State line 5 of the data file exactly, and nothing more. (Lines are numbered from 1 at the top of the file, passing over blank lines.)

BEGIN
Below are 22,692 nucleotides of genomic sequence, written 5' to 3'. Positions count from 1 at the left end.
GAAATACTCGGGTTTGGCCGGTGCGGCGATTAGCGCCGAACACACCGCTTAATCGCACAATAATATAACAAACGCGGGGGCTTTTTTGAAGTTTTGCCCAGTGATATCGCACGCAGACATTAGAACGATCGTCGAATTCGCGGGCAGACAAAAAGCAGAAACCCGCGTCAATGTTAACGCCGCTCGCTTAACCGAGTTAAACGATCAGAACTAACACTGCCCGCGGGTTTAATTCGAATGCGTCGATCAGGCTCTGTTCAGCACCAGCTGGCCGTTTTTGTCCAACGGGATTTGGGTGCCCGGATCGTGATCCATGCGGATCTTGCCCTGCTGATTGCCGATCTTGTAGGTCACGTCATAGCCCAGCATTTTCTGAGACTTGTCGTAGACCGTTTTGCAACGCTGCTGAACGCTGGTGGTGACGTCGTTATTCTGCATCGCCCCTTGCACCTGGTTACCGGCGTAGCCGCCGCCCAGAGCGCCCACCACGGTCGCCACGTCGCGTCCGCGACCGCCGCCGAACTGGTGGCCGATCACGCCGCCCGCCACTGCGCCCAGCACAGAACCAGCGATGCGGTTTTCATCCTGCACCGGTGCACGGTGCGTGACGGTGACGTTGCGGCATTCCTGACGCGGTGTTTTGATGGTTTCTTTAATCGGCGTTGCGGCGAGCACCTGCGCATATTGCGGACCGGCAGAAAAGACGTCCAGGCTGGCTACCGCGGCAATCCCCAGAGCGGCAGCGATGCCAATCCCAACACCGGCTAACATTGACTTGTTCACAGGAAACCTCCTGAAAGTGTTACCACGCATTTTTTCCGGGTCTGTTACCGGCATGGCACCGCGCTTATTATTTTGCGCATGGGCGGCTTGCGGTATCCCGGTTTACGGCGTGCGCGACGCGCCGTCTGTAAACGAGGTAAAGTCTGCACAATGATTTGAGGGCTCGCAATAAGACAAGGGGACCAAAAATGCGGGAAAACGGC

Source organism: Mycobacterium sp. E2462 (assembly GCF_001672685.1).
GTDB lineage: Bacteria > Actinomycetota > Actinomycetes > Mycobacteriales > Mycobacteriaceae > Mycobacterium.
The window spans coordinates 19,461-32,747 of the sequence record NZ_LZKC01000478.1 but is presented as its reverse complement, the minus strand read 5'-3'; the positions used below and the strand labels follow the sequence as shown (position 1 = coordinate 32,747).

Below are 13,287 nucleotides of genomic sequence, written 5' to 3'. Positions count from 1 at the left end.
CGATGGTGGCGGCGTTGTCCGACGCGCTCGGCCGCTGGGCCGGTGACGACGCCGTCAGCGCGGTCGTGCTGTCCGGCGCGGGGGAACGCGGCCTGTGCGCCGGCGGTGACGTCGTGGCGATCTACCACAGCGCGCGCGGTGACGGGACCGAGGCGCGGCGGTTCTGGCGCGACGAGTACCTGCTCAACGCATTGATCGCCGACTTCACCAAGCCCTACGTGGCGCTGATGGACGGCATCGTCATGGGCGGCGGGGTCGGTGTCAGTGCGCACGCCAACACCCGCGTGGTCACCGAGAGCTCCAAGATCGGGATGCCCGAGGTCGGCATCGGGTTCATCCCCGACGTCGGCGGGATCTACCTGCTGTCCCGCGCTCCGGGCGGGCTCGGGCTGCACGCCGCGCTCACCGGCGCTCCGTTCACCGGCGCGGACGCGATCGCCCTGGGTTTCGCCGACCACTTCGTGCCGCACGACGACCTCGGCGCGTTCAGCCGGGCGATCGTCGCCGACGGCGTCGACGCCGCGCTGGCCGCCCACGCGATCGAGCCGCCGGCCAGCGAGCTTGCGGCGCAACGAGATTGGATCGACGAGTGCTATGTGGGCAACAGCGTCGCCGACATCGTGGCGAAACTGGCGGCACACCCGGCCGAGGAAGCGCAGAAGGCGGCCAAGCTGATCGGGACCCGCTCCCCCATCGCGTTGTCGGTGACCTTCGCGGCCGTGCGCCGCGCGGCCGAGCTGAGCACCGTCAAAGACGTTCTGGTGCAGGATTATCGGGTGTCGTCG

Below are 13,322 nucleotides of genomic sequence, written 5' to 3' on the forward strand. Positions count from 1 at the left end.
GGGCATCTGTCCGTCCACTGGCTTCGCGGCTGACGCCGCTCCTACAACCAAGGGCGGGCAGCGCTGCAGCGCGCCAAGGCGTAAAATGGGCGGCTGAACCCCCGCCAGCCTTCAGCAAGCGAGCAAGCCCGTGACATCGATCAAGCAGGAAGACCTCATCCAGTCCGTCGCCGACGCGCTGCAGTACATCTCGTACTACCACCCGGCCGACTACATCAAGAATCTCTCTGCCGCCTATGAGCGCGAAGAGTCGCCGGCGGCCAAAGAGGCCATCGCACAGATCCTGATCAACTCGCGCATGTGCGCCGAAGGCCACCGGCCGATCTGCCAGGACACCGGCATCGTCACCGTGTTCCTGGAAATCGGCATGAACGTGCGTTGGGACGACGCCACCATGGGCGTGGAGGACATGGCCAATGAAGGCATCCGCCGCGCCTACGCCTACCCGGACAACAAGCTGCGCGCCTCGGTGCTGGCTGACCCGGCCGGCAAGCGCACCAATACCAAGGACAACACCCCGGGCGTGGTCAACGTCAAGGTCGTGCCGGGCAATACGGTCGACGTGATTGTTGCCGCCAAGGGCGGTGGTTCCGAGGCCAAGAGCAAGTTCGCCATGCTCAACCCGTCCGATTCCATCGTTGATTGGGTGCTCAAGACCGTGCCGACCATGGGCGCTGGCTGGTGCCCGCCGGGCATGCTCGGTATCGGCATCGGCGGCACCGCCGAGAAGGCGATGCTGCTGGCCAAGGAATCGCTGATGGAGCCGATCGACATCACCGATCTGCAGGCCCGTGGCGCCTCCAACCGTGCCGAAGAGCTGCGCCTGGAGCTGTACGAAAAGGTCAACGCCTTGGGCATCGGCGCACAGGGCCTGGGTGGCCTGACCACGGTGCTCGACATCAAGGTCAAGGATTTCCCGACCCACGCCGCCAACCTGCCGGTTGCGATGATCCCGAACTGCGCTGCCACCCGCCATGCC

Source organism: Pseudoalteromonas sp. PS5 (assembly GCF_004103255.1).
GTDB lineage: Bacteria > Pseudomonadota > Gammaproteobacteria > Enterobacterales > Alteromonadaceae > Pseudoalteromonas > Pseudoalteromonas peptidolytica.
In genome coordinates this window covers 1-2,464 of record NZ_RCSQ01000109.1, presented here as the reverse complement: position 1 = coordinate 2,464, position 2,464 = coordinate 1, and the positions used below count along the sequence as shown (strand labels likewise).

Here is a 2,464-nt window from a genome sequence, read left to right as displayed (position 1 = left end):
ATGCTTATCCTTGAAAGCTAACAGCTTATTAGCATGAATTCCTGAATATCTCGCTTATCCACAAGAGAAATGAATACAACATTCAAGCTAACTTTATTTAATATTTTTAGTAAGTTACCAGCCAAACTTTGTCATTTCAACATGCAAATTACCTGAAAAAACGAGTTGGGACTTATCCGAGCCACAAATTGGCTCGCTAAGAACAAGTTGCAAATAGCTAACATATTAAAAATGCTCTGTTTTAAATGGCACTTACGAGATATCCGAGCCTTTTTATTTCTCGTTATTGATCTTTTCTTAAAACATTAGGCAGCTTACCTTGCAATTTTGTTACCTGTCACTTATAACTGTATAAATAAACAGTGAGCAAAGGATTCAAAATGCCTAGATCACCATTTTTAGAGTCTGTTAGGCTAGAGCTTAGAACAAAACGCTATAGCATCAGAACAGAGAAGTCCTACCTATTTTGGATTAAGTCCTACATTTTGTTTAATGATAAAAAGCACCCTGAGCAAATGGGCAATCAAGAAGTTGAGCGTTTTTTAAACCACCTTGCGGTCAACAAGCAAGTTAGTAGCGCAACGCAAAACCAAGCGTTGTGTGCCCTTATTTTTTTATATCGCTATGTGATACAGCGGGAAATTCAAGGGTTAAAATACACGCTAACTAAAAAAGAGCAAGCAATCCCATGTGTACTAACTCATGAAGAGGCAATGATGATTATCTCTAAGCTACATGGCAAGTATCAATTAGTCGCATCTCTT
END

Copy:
The window spans coordinates 19,461-32,747 of the sequence record NZ_LZKC01000478.1 but is presented as its reverse complement, the minus strand read 5'-3'; the positions used below and the strand labels follow the sequence as shown (position 1 = coordinate 32,747).